Libertarianism is frequently accused of only appealing to white men, but data on American political identification finds the philosophy has much broader appeal—especially among millennials. Only slightly more than half of self-identified libertarians in the 18- to 29-year-old age range are white, according to pollster Emily Ekins, formerly of the Reason Foundation (which publishes Reason magazine) and now at the Cato Institute.
Ekins looked at several data sets to determine the demographic makeup of U.S. libertarians. For all-ages data, Ekins consulted nine Reason-Rupe surveys she conducted between 2012-2014 and a November 2015 poll conducted by Cato and YouGov, averaging the info from all 10 studies. The result: 71 percent of self-identified libertarians were white, 14 percent were Hispanic, five percent were black, eight percent identified as another race, and 4 percent chose not to answer. "While not an exact reflection," writes Ekins, "these numbers are similar to the demographic makeup of all respondents averaged across the surveys: 67 percent white, 13 percent Latino, 12 percent African-American, 7 percent identifying as other, and 1 percent not identifying."
When we consider millennials alone, the picture gets much more racially diverse. For this data, Ekins turned to a study of 18- to 29-year-olds she conducted for the Reason Foundation in 2014. Among self-identified libertarians in this group, 56 percent were white, 21 percent were Hispanic, 14 percent were black, 8 percent were Asian, and 1 percent identified as none of these categories. Again, the racial breakdown for libertarians was similar to that for all millennials surveyed, with 57 percent white, 15 percent black, 15 percent Latino, 7 percent Asian, and 4 percent another race.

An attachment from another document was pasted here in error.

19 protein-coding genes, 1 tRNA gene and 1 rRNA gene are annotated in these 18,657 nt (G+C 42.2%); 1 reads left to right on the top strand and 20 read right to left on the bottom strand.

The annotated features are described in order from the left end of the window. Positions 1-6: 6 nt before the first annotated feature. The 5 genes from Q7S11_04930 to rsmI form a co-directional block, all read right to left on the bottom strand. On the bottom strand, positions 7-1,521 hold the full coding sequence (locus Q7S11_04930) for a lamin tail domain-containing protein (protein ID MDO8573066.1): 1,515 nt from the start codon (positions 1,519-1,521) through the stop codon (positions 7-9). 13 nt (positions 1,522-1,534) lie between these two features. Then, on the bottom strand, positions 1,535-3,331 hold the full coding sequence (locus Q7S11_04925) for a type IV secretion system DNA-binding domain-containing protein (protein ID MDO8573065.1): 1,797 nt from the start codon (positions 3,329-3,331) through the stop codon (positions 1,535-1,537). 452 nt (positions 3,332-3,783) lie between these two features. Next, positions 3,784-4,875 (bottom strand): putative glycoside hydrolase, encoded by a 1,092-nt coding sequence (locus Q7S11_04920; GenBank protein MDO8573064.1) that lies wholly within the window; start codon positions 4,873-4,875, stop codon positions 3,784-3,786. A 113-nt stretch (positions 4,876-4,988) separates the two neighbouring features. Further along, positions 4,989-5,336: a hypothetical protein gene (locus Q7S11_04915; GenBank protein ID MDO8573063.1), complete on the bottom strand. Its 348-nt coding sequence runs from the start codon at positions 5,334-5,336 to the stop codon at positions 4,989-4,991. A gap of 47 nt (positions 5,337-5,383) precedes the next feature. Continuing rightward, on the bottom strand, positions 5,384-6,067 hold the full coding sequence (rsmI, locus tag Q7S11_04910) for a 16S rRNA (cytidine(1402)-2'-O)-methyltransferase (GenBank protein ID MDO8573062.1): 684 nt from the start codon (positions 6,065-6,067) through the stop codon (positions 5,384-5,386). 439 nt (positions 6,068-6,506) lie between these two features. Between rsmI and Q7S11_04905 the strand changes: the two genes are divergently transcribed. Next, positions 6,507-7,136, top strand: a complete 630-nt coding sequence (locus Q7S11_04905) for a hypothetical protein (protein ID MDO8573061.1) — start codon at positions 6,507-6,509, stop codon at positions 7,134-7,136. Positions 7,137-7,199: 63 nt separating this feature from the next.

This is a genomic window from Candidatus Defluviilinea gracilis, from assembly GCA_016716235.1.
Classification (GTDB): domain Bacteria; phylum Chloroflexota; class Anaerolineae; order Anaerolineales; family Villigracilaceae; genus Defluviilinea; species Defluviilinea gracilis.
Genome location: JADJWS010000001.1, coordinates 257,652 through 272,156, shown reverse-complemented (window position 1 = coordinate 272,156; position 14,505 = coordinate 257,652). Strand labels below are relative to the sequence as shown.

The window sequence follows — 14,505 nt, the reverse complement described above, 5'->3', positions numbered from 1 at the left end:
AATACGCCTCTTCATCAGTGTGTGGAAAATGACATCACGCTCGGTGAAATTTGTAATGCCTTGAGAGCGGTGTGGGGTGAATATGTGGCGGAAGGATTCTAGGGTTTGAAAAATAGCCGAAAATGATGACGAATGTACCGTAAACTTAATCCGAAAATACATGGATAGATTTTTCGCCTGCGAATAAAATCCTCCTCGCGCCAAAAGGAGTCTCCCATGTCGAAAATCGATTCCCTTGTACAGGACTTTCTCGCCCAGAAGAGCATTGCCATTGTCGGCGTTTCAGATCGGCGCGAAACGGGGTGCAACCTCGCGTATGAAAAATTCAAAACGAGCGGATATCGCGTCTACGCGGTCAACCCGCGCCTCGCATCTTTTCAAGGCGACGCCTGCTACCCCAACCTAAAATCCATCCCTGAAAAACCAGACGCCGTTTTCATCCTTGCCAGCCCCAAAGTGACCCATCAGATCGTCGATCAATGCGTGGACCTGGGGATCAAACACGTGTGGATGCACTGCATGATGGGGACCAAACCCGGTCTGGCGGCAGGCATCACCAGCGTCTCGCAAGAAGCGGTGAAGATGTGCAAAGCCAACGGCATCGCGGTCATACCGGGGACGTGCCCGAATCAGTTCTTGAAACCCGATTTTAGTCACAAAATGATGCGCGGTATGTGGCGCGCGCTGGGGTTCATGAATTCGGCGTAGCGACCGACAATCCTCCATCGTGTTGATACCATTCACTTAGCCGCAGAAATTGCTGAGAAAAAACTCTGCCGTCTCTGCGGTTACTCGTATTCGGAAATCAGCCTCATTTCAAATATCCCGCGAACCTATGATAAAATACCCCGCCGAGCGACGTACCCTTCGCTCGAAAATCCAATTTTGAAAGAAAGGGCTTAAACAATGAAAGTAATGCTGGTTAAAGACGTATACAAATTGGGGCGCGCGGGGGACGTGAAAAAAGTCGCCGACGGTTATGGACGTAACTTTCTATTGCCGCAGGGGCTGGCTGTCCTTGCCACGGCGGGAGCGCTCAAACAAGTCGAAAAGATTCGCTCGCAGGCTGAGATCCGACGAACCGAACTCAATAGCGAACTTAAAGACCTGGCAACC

When it comes to sex, men dominated among both millennial libertarians and libertarians of all ages, though women still make up a substantial share of the liberty movement. According to Ekins' poll averaging, 63 percent of all self-identified libertarians were male and 37 percent were female. Among millennials, 68 percent were male and 32 percent were female.
Studies from Pew Research Center and YouGov have ascertained similar two-to-one ratios of male to female libertarians. A 2015 poll from YouGov found 21 percent of all male respondents identified as libertarian, compared to 10 percent of female respondents. The Pew survey, from 2014, found 15 percent of men and 7 percent of women described themselves as libertarian while also being able to identify that it was a philosophy of limited government.
In the YouGov poll, 17 percent of all Hispanic respondents, 16 percent of whites, and 11 percent of blacks said they would describe themselves as libertarian, with 47 percent of Hispanic respondents, 29 percent of white respondents, and 32 percent of black respondents saying they were "not sure" whether the label applied.
"In sum," writes Ekins, "Americans who choose to self-identify as libertarian in surveys tend to reflect the racial and ethnic demography of the United States more than is commonly realized, particularly among younger libertarians. However, self-identified libertarians are more like to be male than female."